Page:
There are those who hold that all you need to do is ask for something and it will eventually wend its merry way to you. Presumably, Theodor Herzl, who has been credited with the anthemic “If you will it, it is not a dream” declaration, would go along with that line of thought. The Zionist visionary has a fellow optimist in the shape of Efrat Cohen, aka Fafa.
Cohen is the vocalist and brains, heart and drive behind an album called As You Are, by the band Fafa Galoure. As group monikers go – and there have been plenty of wild and wacky ones since the heyday of rock and roll back in the 1950s and 1960s – this is one of the more curious ones. Spelling notwithstanding, Cohen says the second part of the band name implies what one might suspect.
“Yes, Galoure is about abundance,” she notes when we meet up at a funky café in Tel Aviv’s hip Florentin district. At the time, Cohen was on crutches following a skiing accident, and the band’s album release gigs had been put on hold for a while. But she and the rest of the gang are up and running again, and their next show is at Ben’s Place in Karmiel on June 2 (doors open 9 p.m.).
Fafa Galoure, which performs songs, penned by the band leader, in English, could best be described as an indie band, although there are plenty of cultural and creative subtexts coursing through Cohen’s artistic veins. For starters, her singing accent clearly tends to the British side of the pond.
And there is a striking and somewhat quirky dark side to the lyrics and scores. “Inside, Inside, Inside Your Heart,” for example, is proffered as something of a burlesque number, with theatricality sitting comfortably alongside some understated vocals and instrumentals in a fetching oxymoronic blend.
Among the various impressions you may get from As You Are is that this is a well-cooked project, that it has been well thought through and was not reeled off in double-quick time. The same could be said for Cohen’s musical voyage.
“I think I have been following my musical road since the moment I left the womb,” she observes with a laugh. Not that she comes from a particularly musically inclined home.
“I’d say my parents were more music lovers than anything deeper.”
Any lack of hands-on creative inspiration in her domestic environment was more than compensated for by having access to some of the biggest acts in the global rock and pop arena.
“I lived in London from the age of three to the age of 13,” says Cohen. That explains her flawless British diction on the album.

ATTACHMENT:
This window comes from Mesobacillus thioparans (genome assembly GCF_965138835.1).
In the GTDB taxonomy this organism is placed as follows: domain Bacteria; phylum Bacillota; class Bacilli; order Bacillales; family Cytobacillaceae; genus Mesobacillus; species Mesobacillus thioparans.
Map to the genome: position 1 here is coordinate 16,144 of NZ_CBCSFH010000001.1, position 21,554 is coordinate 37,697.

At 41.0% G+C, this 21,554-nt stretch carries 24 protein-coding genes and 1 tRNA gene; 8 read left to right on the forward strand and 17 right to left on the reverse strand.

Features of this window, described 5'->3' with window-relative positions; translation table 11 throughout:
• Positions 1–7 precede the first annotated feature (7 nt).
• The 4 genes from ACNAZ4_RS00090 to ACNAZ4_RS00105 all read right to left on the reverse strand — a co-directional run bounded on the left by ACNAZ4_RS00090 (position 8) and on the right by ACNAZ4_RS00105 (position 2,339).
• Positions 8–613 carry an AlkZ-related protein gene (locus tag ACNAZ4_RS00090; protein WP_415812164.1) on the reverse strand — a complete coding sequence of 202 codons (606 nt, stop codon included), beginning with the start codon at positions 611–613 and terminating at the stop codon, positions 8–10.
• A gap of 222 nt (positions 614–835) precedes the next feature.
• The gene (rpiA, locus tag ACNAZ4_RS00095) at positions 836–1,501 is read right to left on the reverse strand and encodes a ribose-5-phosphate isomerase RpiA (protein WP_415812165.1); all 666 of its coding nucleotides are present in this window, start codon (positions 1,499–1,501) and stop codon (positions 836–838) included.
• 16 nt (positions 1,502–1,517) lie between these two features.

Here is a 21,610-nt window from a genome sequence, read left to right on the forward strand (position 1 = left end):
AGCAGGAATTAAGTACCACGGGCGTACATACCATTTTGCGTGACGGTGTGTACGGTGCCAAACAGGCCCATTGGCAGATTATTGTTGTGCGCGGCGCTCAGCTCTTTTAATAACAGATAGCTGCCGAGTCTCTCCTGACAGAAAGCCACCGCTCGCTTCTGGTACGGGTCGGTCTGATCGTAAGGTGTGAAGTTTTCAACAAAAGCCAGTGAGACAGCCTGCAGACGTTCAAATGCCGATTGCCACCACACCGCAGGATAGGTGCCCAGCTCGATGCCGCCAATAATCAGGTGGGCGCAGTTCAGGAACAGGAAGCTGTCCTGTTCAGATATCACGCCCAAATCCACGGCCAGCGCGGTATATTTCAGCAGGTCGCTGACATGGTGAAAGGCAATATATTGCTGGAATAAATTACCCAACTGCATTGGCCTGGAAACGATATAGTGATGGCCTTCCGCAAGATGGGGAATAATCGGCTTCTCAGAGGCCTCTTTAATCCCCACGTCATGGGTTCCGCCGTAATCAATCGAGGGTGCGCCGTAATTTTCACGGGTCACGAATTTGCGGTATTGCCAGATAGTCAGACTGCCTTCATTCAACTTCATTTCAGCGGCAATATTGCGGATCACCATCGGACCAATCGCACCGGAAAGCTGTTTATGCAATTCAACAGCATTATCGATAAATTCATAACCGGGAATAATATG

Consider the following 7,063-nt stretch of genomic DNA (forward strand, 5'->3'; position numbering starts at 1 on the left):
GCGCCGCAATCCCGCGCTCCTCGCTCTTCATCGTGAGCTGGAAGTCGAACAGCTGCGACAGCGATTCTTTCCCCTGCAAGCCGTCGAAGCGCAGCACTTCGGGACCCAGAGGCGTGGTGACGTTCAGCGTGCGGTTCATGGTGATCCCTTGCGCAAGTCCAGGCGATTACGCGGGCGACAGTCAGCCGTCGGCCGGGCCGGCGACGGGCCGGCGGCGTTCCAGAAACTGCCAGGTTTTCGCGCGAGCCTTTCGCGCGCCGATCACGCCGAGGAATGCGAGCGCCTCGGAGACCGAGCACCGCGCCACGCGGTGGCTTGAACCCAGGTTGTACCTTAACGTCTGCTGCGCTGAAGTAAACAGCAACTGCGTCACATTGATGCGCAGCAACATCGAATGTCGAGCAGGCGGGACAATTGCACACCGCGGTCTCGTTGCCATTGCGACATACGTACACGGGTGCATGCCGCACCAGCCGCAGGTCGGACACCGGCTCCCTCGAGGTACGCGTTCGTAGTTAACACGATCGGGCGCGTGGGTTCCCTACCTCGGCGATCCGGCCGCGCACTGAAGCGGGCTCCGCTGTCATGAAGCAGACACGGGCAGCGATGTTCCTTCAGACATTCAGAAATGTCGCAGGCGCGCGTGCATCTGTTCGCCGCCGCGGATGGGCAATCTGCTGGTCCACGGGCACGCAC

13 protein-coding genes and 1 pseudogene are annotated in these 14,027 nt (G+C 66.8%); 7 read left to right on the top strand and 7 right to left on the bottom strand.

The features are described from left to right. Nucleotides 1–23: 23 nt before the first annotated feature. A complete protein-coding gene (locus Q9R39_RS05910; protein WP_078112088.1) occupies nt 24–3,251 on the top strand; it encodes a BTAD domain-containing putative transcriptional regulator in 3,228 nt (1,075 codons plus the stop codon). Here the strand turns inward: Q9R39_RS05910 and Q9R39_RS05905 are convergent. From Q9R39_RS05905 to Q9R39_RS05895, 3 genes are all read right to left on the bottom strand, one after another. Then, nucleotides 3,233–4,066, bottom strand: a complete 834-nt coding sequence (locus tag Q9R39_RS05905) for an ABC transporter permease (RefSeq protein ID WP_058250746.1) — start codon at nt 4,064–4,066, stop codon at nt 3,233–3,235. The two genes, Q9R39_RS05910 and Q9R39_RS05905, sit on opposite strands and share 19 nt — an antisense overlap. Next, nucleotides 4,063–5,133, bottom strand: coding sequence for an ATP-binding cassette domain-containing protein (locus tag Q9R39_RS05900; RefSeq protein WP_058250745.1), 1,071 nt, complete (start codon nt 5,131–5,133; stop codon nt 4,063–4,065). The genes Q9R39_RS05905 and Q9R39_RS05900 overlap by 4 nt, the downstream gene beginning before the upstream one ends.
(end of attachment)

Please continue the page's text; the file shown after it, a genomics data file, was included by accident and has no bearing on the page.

“I was born in the Eighties, and I spent that and part of the Nineties in London. I got to see [Queen frontman] Freddie Mercury on stage, as a child. That was thanks to my parents. They took me to concerts from a very young age. I also saw Whitney Houston in her prime, and Michael Jackson.”
Curiously, there is a morbid connection between the aforementioned three stars. All died tragically young.
“Yes, they’re all gone now,” Cohen notes. “I was fortunate to catch them. I think seeing them gave me some momentum.”
It was Mercury who really lit her touch paper.
“When I saw him I realized he was everything I wanted to be. There was this androgynous thing about him – the gender-bender scenario. I saw him when I was five, so I suppose you could say I’ve known I wanted to be a musician since I was five,” she laughs. “Freddie had a woman and a man inside the same body, and everything was distorted. He had a powerful impact on me when I was young, and at a very important stage of my life.”
Some of that identity twilight zone comes across in Cohen’s onstage persona.
“Freddie was the only person I ever admired in my life. There were others, like [American singer-songwriter] Jeff Buckley [who died at the age of 32] or [iconic jazz pianist-vocalist] Nina Simone, I looked up to, but not on the level of admiring the human figure too, like with Freddie.”
With that fuzzy gender ethos in mind, As You Are seems like a neatly apt album title.
Cohen’s lyrics offer us plenty of food for thought. “No Sound,” for example, opens with “Don’t say you need it. Being swallowed into the hollow,” while “Tingle My Taste” kicks off with the non-too-upbeat “Draining my soul in a bath of bad decisions. Wondering where my mind used to be.”
If nothing else Cohen clearly has a fertile imagination, and there is a tenderness to her output too. Consider these lines in the atmospherically balladic “Clean Again”: “Such a sensitive soul. Didn’t know how to contain it all. Marching on at no cost alone. Didn’t understand what made me fall.”
And there are some neat arrangements on the album, taking in folkie, bluesy and rock textures in seamless fashion.
It comes as no surprise to hear about Cohen’s choral training in her youth, which took in operatic material as well as musicals, and during a long hiatus from singing – 15 years in total – she channeled her creative impulses to the plastic arts.
“I painted and sculpted,” she recalls. “I studied visual communication and practically every artistic technique going.”
Jazz, specifically, Duke Ellington, also comes into the Cohen mix.
You get that eclectic sensibility from As You Are and, no doubt, from Cohen’s live act too.
For more information and tickets: (054) 227-1188